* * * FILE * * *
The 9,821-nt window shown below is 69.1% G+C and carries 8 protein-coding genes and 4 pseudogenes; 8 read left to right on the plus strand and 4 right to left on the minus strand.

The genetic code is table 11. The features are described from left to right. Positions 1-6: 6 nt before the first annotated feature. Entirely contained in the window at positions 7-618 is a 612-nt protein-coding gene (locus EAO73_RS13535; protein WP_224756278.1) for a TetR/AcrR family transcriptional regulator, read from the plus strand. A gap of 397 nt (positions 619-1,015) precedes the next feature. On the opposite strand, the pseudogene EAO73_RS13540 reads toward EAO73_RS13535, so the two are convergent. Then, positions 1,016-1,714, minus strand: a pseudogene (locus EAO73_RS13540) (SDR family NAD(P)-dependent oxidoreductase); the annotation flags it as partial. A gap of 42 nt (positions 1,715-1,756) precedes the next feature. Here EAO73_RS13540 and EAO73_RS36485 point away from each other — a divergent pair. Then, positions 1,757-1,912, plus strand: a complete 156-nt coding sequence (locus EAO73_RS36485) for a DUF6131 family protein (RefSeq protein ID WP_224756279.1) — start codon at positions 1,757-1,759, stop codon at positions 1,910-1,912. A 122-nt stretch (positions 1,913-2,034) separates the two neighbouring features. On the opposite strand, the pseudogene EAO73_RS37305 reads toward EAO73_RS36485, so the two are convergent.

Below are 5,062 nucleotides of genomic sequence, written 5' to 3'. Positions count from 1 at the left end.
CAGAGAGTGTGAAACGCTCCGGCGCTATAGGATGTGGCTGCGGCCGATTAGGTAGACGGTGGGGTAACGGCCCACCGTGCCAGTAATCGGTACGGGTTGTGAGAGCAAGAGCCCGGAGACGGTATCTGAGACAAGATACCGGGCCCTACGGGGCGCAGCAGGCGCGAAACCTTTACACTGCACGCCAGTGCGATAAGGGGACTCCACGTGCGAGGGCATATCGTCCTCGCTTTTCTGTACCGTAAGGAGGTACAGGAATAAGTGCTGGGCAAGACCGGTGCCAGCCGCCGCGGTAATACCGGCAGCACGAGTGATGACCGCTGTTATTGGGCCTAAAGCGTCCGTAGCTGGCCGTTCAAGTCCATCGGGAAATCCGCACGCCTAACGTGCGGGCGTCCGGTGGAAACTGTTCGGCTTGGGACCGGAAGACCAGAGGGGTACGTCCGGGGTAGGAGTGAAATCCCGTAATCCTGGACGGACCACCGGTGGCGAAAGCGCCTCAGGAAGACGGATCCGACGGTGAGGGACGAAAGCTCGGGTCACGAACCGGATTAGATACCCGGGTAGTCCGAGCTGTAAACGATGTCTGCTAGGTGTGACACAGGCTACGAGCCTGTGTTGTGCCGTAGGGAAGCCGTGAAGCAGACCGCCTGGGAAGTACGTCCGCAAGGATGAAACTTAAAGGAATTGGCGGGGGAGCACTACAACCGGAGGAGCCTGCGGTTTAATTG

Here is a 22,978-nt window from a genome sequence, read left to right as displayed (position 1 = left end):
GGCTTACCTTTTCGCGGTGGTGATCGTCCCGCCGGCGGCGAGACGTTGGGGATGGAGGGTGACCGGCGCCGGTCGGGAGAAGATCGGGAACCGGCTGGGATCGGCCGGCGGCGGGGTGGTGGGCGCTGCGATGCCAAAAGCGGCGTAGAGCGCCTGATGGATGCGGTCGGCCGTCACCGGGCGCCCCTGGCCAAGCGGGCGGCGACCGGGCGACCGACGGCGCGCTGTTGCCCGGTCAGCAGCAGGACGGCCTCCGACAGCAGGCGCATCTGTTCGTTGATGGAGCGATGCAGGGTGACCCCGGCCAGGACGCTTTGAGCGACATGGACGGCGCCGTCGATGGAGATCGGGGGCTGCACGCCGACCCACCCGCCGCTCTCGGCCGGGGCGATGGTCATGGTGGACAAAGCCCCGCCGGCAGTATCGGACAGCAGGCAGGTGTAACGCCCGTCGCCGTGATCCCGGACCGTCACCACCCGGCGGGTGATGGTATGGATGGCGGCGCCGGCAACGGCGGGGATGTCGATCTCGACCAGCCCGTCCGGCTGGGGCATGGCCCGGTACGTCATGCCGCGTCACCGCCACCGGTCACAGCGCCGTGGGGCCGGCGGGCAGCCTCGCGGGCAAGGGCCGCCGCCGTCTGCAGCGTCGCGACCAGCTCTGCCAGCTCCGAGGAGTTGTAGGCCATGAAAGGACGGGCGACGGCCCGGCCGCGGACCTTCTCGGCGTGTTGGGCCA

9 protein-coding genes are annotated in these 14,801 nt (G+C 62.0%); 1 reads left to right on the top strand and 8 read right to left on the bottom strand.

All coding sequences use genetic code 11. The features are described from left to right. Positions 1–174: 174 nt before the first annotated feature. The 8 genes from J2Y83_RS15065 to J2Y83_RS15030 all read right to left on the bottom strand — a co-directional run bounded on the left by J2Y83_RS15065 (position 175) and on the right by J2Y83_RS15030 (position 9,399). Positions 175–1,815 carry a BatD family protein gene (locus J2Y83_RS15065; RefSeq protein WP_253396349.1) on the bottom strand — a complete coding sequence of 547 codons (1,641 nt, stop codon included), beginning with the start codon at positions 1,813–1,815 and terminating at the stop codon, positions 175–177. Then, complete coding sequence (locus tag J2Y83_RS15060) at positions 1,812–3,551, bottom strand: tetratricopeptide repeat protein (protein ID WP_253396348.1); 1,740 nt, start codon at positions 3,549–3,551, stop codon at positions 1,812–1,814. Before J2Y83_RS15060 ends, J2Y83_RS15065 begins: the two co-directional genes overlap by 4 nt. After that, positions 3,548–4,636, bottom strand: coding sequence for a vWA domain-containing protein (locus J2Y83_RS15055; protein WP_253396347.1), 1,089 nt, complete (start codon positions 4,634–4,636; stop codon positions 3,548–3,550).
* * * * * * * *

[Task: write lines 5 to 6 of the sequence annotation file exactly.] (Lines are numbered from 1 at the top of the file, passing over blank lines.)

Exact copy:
Here is a 22,978-nt window from a genome sequence, read left to right as displayed (position 1 = left end):
GGCTTACCTTTTCGCGGTGGTGATCGTCCCGCCGGCGGCGAGACGTTGGGGATGGAGGGTGACCGGCGCCGGTCGGGAGAAGATCGGGAACCGGCTGGGATCGGCCGGCGGCGGGGTGGTGGGCGCTGCGATGCCAAAAGCGGCGTAGAGCGCCTGATGGATGCGGTCGGCCGTCACCGGGCGCCCCTGGCCAAGCGGGCGGCGACCGGGCGACCGACGGCGCGCTGTTGCCCGGTCAGCAGCAGGACGGCCTCCGACAGCAGGCGCATCTGTTCGTTGATGGAGCGATGCAGGGTGACCCCGGCCAGGACGCTTTGAGCGACATGGACGGCGCCGTCGATGGAGATCGGGGGCTGCACGCCGACCCACCCGCCGCTCTCGGCCGGGGCGATGGTCATGGTGGACAAAGCCCCGCCGGCAGTATCGGACAGCAGGCAGGTGTAACGCCCGTCGCCGTGATCCCGGACCGTCACCACCCGGCGGGTGATGGTATGGATGGCGGCGCCGGCAACGGCGGGGATGTCGATCTCGACCAGCCCGTCCGGCTGGGGCATGGCCCGGTACGTCATGCCGCGTCACCGCCACCGGTCACAGCGCCGTGGGGCCGGCGGGCAGCCTCGCGGGCAAGGGCCGCCGCCGTCTGCAGCGTCGCGACCAGCTCTGCCAGCTCCGAGGAGTTGTAGGCCATGAAAGGACGGGCGACGGCCCGGCCGCGGACCTTCTCGGCGTGTTGGGCCA